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Two-Droned Angel Pipers

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  • Two-Droned Angel Pipers

    piping angel.jpg
    Does anyone know why three of the four Piping Angels in St Giles Cathedral, Edinburgh are playing two droned pipes ?
    Last edited by Andrew Lenz; 08-23-2021, 11:16 AM. Reason: Formatting tweak.

  • #2
    Well as they only date from circa 1911-12 so of no historical significance it is probably artistic licence.

    Comment


    • #3
      And just to add to Keith's comment, the sculptors were more likely to be familiar with the tradition of religious sculpture, which includes many two droned pipers across Britain and Europe, than with the details of the GHB.
      http://www.callingthetune.co.uk
      -- Formerly known as CalumII

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      • #4
        Greetings to All

        If--if--I may--(there being far more accredited History Profs here than am I)--The Old Tale--
        told--and heard by many--may shine upon--and yet illuminate--this occasionally--recurring
        question.

        And--that Old Tale--with several important parts--runs thusly...
        (And here I quote: "I tell the tale that I heard told." :-)
        (But--and from--academians. :-)

        * Our instrument--the pipes--with two--or--the newer--three drone configuration--and our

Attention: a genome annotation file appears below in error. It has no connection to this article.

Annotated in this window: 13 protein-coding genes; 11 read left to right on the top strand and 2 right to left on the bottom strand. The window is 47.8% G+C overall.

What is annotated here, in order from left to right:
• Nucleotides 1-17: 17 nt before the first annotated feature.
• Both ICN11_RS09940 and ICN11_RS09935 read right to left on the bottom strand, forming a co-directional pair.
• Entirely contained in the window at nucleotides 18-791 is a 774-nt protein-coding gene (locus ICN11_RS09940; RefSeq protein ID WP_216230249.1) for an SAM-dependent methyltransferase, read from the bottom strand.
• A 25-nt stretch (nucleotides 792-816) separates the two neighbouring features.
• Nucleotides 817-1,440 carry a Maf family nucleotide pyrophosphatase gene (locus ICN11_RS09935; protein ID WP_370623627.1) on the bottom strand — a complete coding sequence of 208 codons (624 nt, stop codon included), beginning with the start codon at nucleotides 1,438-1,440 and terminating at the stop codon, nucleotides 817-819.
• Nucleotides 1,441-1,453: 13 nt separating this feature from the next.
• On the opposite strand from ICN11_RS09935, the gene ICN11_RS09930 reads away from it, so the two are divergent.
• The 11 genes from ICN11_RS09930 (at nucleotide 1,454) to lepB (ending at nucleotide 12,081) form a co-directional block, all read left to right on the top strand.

standard nine-note chanter--is of--The Myxolydian Scale. Most authorities agree--that
        that scale--came from Ancient Greece.

        But added to this--those Ancient Greeks held--that they had but inherited this scale--and
        that they had gotten it from--the Ancient Egyptians. (Hmm--seems to be--rather Old.)

        * Next--The Indo-European Migration--and up--from those far and sandy hinterlands.

        * And finally--(for our purposes here)--The Celts made The Jump--across The English
        Channel--into and through--Cornwall--Wales--Ireland--and then to Scotland--tarrying and
        cultivating--staying in some places--and others--moving on--both planting--and carrying
        their Culture--and their Music--with them.

        ** As to how those first pipes were configured--there is much controversy--and uncertainty--
        but it is generally proffered--that it--they--had at least--one large (bass?) drone.